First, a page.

Friday, March 28, 2014

Bad Research

It is often aggravating to watch television or movies and read books supposedly about religious Jews. Like A Stranger Among Us or Holy Roller, or episodes of Law & Order. You can die laughing.
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'Cause those peyos look soooooo authentic. Snort.
I was reading The Midwife of Venice because I had come across it on a recommended historical fiction list, and while it got some things right, it got plenty wrong. 
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Jewish men cannot remarry their ex-wives (only kohanim). One can drink wine in a gentile household (you kidding me?). A rabbi can decree conditions regarding pidyon shivuyim, specifically demanding that the captive divorce his barren wife (pidyon shivuyim is a serious mitzvah, and the idea that one would make criteria on it is unthinkable). Committing suicide is okay if existence is unpleasant, because, after all, they all suicided in Masada.

Um, why would a rabbi hold a wine cup to a woman's lips at the seder table? 

"He was so happy he could dance the hora." Right, in the 16th century. Oy. 

After sighing over these boo-boos I skimmed, bored, through the rest of the book. 

The Marrying of Chani Kaufman, what a promising title. Except the author is an irreligious Jew, and not one of the tolerant ones. 
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The Yiddish and Hebrew is constantly used wrong. Two people go on a "shidduch date," they don't go on a "shidduch"; it's "B'Ezrat Hashem," not "B'Srat Hashem," and these are Ashkenazim living in England, so make that "B'Ezras Hashem."

All the mothers are fat and miserable caring after their too-many progeny. The men sport grimy beards. The protagonist wonders if her husband will beat her, then intentionally crunches her mother-in-law's foot in a door. Single 19-year-old girls are "spinsters" and are set up with men twenty years their senior. Everyone is wallowing in shvitz, even in the dead of winter.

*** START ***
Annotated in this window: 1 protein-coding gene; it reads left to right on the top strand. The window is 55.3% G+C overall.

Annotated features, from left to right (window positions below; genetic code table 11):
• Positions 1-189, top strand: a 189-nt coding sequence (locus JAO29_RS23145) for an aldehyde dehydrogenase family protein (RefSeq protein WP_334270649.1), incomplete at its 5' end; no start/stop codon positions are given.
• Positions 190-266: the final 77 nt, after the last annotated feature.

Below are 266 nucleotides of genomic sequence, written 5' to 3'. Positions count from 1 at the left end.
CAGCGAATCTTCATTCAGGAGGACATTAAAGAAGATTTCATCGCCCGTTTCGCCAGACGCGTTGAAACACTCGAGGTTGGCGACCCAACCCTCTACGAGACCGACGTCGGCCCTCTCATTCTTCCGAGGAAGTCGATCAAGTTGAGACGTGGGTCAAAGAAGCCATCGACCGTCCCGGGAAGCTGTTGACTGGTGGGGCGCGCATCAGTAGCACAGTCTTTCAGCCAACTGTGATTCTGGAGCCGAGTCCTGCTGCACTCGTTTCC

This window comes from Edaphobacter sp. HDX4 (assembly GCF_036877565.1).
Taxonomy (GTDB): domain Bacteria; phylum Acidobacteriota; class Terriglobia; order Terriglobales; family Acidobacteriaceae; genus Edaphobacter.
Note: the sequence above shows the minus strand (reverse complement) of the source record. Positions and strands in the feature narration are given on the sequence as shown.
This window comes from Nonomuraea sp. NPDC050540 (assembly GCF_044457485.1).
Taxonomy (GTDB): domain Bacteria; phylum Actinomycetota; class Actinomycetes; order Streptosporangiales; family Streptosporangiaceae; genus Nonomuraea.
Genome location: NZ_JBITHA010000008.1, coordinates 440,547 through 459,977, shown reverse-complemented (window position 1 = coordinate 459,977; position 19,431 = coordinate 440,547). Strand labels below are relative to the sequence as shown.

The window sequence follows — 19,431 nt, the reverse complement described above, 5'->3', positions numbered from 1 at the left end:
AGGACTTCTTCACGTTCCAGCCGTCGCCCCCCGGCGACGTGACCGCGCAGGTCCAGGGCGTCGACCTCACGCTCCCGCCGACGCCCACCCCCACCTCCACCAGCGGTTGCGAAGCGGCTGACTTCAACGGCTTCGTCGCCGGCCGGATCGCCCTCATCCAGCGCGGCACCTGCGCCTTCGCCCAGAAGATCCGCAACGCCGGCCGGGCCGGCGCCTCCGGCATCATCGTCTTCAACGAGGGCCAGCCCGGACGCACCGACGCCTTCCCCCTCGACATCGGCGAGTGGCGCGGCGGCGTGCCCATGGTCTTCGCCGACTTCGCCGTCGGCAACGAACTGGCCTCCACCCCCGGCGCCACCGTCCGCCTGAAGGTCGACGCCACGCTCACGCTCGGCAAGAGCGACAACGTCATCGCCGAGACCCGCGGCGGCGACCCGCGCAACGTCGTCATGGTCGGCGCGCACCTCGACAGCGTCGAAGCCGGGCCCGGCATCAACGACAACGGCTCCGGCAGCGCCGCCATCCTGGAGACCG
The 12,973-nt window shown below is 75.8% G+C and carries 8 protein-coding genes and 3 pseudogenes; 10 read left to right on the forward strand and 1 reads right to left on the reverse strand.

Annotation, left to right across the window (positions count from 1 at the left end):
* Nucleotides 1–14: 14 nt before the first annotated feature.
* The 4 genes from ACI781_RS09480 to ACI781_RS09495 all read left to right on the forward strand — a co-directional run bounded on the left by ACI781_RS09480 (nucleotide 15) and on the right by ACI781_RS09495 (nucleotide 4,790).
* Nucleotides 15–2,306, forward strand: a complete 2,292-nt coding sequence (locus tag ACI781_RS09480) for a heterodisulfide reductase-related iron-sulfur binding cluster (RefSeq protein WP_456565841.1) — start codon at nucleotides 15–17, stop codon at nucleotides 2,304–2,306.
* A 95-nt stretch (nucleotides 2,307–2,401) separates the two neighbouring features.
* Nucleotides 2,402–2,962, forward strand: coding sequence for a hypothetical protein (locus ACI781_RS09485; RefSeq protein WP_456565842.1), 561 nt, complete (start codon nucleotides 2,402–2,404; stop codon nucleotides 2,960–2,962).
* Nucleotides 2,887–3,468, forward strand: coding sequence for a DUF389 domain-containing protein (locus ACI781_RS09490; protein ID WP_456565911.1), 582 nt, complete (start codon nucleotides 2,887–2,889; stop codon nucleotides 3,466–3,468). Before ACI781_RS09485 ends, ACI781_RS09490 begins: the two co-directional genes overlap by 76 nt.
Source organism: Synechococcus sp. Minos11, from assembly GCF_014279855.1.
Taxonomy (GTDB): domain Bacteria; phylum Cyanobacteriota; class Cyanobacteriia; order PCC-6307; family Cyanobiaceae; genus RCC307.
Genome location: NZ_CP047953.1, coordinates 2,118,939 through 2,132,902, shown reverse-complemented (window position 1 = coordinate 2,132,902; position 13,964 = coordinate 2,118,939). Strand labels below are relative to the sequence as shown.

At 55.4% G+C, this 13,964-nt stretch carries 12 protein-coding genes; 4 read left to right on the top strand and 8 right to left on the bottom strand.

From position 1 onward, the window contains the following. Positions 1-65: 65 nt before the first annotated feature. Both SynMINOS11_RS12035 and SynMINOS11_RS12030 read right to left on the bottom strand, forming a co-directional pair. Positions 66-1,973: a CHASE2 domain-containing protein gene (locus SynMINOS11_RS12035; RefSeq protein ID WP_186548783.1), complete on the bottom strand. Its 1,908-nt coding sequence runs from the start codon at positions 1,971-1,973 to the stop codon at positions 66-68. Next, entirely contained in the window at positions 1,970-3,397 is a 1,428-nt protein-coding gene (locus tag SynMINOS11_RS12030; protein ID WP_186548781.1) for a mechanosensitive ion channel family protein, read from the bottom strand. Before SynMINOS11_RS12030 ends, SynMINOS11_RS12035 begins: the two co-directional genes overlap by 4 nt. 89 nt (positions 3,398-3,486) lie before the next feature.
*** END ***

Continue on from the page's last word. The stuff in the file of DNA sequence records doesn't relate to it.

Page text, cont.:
Hashem? His name is invoked when people just want to do what they want to do. Then it is God's will. Otherwise the hapless frummies gasp under an oppressive regime of public opinion, banned from any sort of fun.    

Now what I should realize is, if they get all this stuff wrong about us, what do they get wrong about other cultures the media portrays? Here I am, using movies and books as proofs of other cultural behaviors, when they are probably getting everything totally backward. Even Oprah's take on chassidus was imperfectly framed. (Although House, M.D. had a pretty accurate one, excepting two blunders.)

The only upside from slander like this is that it makes me more determined than ever to work on my novel. This is how it actually rolls in BP, y'all. 

6 comments:

FrumGeek said...

Or like that episode of The Good Wife where the chassidishe guy is wearing a ring :P

Sporadic Intelligence said...

I had that same horrible epiphany a while back, and realized that anything I think I know about different cultures is probably inaccurate....and then pushes me to finish my novel :)

Nechama said...

What a delicious thought! A whole novel by PL... hurry, hurry, schneller ;)

Princess Lea said...

FG: The "Blue Bloods" episode was particularly hysterical!

SI: Woo! Novel buddy! We have to make up for all the bad PR from the "unorthodox."

Nechama: It's going to take a while; I have no imagination so I pretty much rip it off my own life.

Anonymous said...

Is "This is how it actually rolls in BP, y'all." the title?

Princess Lea said...

Hm, there's a thought . . .